April 04, 2020
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Across The Line, Into The Stands

The irresistible dominance of the ‘dad’s army’ has lit up the IPL

Across The Line, Into The Stands
From left: Harbhajan has bowled with guile, while Dhoni, Rohit Sharma and Chris Gayle are some of the batsmen who are over 30, seem to have lost none of their reflexes and have taken hold of IPL 2018
Photograph by PTI, BCCI
Across The Line, Into The Stands

In March 2016, when he was just three mon­ths shy of turning 35 but still India’s ODI and T20 captain, Mahendra Singh Dhoni had answered a retirement-related question by having “some fun” with an Aussie journalist who had popped the question. India had just lost to the West Indies in the semi-finals of the ICC World Twenty20 in Mumbai and speculation was rife that MSD, having retired from Test cricket, might call it quits from shorter versions as well.

A smiling Dhoni called the journalist on to the podium, sat him down beside him. Then, putting an arm around the journalist, he engaged him in a pretty long chat, asking him questions about his own future as an India player. The most strategic question he posed was: “Do you think I can survive till the 2019 World Cup?” In this, there was a clear, double-barrelled message, to the selectors as well as the media, which could have loosely been: “I am the master of my dec­ision. I am focussed on playing the 2019 50-over World Cup and, now, no one should ask me this question again.”

Today, he is less than two months shy of turning 37, but his prowess with the bat hasn’t diminished one bit—proving that his perceived loss of form in the recent past was, after all, just that. As Chennai Super Kings (CSK) captain, he is leading by example in the ongoing IPL, hitting big sixes, playing brisk knocks, and winning/finishing matches with consummate ease. Dhoni and other 30-plus men playing in the IPL completely negate the belief that T20 cricket is all about youngsters, with their youthful, strong, tattooed arms and agile legs. Most of these veterans can still beat any youngster with their fielding as well, like Dhoni has shown with his lightning-quick wicket-keeping.

After the first 10 matches of the CSK, Dhoni is placed fifth in the IPL 2018 top scorers’ list with 360 runs, scored at a fabulous strike rate of 165.9, which out-wha­cks many young eyes and fleeting feet. He looks set to build on his present form and steer CSK into their seventh IPL final and add a third trophy to their cabinet. In all six finals he was CSK captain.

Dhoni is one among the several 30-plus men who are defying age and critics in the 11th edition of the IPL. The likes of West Indian batting powerhouse Chris Gayle (38 years, Kings XI Punjab), Shane Watson (36, CSK), Yusuf Pathan (35, SunRisers Hyderabad), A.B. de Villiers (34, Royal Challengers Banga­l­ore), Dinesh Karthik (32, Kolkata Kni­ght Riders), Robin Uthappa (32, KKR) and Rohit Sharma (31, Mumbai Indians) are the other veteran batsmen who are weighing in heavily. Among the 30-plus bowlers, Umesh Yadav (30, RCB), New Zealand’s left-arm pacer John McCle­naghan (31, MI), Bangladeshi left-arm spinner Shakib Al Hasan (31, Sunrisers Hyderabad) and Andre Russell (30, KKR) have either been key or more than useful for their teams.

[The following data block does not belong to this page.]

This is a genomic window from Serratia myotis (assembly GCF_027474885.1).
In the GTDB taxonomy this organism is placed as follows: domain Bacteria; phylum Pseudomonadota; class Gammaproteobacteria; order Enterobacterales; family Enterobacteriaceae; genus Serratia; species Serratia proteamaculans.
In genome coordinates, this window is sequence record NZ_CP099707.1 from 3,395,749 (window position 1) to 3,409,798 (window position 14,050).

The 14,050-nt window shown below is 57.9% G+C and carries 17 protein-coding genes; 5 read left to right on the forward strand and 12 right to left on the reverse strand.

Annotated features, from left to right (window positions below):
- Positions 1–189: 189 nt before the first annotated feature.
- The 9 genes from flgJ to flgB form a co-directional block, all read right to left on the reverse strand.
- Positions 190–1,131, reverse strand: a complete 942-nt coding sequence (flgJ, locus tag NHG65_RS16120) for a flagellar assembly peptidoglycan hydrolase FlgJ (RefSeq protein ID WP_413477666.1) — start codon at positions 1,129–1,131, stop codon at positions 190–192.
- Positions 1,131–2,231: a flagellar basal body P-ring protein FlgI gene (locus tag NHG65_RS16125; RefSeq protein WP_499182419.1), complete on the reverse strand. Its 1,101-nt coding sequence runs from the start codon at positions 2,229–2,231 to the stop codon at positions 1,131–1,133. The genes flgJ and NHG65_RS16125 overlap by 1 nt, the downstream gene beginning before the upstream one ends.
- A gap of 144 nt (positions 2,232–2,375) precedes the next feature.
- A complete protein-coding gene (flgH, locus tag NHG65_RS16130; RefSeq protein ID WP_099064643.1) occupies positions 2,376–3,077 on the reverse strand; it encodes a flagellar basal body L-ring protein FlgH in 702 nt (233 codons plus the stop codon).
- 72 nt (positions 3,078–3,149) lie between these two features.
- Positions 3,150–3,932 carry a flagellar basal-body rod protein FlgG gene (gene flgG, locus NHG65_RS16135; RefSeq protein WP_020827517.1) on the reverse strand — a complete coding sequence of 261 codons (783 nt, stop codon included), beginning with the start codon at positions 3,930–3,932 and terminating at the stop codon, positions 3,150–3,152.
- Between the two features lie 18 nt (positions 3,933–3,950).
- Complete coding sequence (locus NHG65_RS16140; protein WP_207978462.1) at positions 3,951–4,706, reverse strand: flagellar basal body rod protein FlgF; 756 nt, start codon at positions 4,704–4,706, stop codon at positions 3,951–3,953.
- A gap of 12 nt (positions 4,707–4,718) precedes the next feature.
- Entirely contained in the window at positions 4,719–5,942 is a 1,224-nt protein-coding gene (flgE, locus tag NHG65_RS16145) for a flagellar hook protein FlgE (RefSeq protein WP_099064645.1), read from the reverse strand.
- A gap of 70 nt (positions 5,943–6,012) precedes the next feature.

Gayle’s hurricane 104 not out off a mere 64 balls (11x6s, 1x4), during which he smashed and battered SunRisers Hyderabad bowlers into submission—a veteran  effort, one might say—made the stands swoon and won the match for Kings XI Punjab. Even before this current batch, over 30 stalwarts like Jac­q­ues Kallis (KKR), Shane Warne (Raj­asthan Royals), Rahul Dravid (Rajasthan), Adam Gilchrist (KXIP and Deccan Chargers) and Matthew Hayden (CSK) have shone brightly over the years since the IPL was launched in 2008.

Sandeep Patil, a former chairman of the selection committee, stresses that all these people succeeded because they had loads of experience under their belt. “Ultimately, experience is the most imp­ortant thing in cricket. But experience alone is not enough unless you know how to utilise that. Just about six mon­ths ago, people were calling for Dhoni’s head [from the Indian ODI and T20 teams]. India coach Ravi Shastri and I maintained that he still had lot left in him,” Patil, who was known as a big hitter, tells Outlook.

Sandeep Patil and Irfan Pathan say older cricketers are doing well because of their great experience—something invaluable, indispensable.